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I have a raw text file containing only 10 records.

1|word01
2|word02
3|word03
4|word04
5|word05
6|word06
7|word07
8|word08
9|word09
10|word10

If adding a new record, "word11", which apparently doesn't exist, it will stay on top, and all rows will be reindexed. Since the file should store only 10 records, the last one will be removed. The output is like:

1|word11
2|word01
3|word02
4|word03
5|word04
6|word05
7|word06
8|word07
9|word08
10|word09

If adding a new record that already existed, then it should be ordered to top and re-indexed all.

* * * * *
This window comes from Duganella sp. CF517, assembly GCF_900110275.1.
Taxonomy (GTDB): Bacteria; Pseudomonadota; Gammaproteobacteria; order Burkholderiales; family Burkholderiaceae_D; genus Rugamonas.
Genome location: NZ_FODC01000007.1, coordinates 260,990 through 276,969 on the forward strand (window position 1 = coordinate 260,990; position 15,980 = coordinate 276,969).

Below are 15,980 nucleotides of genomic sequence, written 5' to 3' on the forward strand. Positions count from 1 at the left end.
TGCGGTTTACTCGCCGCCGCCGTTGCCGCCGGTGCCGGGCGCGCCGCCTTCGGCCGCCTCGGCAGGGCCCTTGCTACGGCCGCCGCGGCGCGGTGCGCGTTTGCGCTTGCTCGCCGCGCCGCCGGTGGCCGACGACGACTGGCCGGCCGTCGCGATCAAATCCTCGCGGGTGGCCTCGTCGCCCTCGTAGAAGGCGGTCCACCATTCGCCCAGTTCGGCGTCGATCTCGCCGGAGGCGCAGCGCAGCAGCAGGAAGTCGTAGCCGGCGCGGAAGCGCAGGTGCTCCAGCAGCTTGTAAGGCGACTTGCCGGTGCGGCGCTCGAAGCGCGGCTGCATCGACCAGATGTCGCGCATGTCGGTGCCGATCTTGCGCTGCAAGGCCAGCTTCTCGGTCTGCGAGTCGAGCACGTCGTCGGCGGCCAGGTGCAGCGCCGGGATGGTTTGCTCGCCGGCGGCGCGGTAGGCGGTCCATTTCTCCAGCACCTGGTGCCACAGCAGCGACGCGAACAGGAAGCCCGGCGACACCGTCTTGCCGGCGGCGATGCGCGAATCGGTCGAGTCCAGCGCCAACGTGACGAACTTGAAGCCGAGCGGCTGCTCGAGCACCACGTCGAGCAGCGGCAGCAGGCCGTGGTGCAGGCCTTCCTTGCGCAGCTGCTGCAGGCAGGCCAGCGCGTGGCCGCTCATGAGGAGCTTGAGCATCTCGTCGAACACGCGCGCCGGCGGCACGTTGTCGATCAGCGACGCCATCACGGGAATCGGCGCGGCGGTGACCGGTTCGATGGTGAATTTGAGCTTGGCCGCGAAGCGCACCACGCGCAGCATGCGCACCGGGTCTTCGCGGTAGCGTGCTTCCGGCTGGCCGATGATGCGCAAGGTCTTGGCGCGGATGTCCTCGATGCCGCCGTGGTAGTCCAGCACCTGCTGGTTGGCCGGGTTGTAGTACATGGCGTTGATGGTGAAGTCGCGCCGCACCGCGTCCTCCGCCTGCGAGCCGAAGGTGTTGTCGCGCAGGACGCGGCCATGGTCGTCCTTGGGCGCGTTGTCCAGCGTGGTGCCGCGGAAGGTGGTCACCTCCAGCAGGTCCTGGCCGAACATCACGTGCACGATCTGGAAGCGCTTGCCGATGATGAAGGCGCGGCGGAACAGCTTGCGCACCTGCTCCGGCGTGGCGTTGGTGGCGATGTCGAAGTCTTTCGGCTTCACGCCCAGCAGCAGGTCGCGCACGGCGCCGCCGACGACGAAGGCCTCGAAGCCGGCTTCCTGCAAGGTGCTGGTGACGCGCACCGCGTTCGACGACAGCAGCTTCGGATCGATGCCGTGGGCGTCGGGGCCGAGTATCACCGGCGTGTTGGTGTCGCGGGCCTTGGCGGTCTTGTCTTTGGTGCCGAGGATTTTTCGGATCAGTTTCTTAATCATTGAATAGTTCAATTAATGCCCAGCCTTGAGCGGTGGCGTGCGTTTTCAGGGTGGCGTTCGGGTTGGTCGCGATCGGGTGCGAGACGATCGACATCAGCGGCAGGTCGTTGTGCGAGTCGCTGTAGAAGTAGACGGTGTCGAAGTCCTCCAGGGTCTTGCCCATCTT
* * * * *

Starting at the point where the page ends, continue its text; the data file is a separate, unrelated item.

1|word04
2|word11
3|word01
4|word02
5|word03
6|word05
7|word06
8|word07
9|word08
10|word09

How to implement this manipulation in scripts? Any hint or help really appreciate. Thanks.

share|improve this question
#!/bin/sh

usage ()
{
  echo usage: $0 RECORD FILE
  exit
}

[ $2 ] || usage
record=1
# print new record
echo "$record|$1" > k

# print other records
while IFS='|' read index value
do
  if [ ${value%$1} ]
  then
    (( record++ ))
    echo "$record|$value" >> k
  fi
done < "$2"

# trim to 10
head k > "$2"
rm k
share|improve this answer
#!/bin/bash
# command usage: cmd FILENAME NEWWORD
sed -i -e 's/[0-9]\+|\(.\+\)/\1/g' -e "/$2/d" $1
echo $2 > $1.tmp
cat $1 >> $1.tmp
nl -s '|' $1.tmp | head -10 | tr -d '[:blank:]' > $1
share|improve this answer

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